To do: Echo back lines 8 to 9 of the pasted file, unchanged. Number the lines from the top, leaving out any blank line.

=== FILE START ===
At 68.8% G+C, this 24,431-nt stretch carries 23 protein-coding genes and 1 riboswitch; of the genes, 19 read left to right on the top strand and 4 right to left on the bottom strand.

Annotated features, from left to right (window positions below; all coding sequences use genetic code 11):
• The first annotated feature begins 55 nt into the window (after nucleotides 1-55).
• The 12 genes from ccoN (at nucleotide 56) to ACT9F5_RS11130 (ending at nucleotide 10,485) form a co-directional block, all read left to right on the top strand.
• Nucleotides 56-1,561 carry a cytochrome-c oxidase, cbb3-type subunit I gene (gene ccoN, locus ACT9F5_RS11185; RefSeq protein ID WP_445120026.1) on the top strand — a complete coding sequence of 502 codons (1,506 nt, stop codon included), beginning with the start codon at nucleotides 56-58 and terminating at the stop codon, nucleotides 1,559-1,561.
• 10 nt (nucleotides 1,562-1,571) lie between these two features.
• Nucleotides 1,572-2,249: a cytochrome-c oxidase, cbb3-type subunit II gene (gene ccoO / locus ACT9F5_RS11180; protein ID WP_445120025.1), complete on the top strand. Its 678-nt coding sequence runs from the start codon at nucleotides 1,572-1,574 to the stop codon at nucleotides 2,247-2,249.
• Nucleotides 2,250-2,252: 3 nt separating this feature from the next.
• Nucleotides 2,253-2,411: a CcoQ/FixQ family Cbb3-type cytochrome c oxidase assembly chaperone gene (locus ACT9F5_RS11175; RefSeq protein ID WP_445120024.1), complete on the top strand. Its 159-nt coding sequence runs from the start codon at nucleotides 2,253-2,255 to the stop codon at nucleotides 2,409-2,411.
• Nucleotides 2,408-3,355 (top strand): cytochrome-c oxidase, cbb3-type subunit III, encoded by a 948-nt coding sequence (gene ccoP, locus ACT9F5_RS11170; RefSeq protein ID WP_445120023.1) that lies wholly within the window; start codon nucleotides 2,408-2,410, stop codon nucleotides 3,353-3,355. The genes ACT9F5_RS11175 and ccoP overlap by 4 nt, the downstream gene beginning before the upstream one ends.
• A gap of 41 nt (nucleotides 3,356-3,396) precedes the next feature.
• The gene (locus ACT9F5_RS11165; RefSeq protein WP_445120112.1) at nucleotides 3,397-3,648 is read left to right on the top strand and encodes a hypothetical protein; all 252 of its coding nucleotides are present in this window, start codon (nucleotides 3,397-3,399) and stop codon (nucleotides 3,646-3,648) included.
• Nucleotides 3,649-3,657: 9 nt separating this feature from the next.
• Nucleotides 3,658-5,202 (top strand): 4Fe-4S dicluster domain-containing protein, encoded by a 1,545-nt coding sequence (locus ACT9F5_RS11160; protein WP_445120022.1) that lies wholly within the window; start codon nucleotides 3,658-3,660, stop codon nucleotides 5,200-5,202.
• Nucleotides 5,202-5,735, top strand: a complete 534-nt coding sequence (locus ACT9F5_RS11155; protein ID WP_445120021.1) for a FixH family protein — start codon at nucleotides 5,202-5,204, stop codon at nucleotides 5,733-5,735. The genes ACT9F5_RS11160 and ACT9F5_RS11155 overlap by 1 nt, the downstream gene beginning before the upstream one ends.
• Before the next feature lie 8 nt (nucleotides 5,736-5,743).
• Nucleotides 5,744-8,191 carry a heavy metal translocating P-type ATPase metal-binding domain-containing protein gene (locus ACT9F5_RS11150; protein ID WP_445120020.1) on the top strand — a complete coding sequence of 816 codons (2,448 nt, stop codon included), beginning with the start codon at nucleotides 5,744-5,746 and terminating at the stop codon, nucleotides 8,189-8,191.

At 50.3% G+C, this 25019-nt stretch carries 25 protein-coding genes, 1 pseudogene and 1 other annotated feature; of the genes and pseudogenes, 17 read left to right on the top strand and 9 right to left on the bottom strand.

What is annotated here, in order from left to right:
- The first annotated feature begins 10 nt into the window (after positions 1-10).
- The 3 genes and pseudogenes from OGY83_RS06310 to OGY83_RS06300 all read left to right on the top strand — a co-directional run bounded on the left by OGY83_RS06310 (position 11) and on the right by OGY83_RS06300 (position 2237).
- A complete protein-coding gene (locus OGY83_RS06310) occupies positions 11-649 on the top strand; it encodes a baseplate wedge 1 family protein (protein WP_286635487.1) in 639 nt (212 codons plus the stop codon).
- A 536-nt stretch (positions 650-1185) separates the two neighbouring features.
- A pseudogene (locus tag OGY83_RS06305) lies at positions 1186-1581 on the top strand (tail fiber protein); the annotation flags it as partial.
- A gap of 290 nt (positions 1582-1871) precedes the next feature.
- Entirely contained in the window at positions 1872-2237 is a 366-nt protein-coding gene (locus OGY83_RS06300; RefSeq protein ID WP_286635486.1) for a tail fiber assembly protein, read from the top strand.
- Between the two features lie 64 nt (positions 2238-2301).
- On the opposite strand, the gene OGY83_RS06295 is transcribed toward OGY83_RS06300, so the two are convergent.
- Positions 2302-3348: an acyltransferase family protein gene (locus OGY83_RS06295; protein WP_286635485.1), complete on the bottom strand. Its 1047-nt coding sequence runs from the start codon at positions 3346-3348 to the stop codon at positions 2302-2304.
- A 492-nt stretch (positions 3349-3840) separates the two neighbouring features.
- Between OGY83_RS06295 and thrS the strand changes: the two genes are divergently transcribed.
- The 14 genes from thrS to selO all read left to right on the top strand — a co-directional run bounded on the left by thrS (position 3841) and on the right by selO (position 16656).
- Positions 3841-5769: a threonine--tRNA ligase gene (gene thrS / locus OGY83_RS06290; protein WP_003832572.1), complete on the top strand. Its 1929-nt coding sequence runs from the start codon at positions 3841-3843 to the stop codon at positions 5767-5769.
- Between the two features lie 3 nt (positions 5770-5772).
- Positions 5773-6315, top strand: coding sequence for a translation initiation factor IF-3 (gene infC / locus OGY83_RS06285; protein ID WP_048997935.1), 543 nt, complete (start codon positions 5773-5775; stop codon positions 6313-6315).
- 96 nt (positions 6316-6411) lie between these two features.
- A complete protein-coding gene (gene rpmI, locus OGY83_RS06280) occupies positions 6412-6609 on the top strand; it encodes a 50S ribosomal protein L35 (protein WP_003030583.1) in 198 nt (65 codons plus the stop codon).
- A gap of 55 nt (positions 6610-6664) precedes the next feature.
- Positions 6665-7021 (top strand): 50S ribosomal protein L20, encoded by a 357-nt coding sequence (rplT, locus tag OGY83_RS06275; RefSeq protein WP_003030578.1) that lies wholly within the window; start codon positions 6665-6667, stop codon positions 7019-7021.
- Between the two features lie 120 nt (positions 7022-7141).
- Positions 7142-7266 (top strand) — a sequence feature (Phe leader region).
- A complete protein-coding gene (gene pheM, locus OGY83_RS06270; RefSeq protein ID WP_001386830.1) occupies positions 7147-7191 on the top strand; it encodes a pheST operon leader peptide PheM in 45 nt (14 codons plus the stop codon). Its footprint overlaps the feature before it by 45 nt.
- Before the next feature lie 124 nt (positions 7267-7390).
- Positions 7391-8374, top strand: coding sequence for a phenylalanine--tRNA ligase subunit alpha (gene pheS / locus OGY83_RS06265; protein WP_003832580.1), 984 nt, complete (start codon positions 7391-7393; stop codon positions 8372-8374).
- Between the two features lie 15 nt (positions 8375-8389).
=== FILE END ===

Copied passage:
• Nucleotides 2,250-2,252: 3 nt separating this feature from the next.
• Nucleotides 2,253-2,411: a CcoQ/FixQ family Cbb3-type cytochrome c oxidase assembly chaperone gene (locus ACT9F5_RS11175; RefSeq protein ID WP_445120024.1), complete on the top strand. Its 159-nt coding sequence runs from the start codon at nucleotides 2,253-2,255 to the stop codon at nucleotides 2,409-2,411.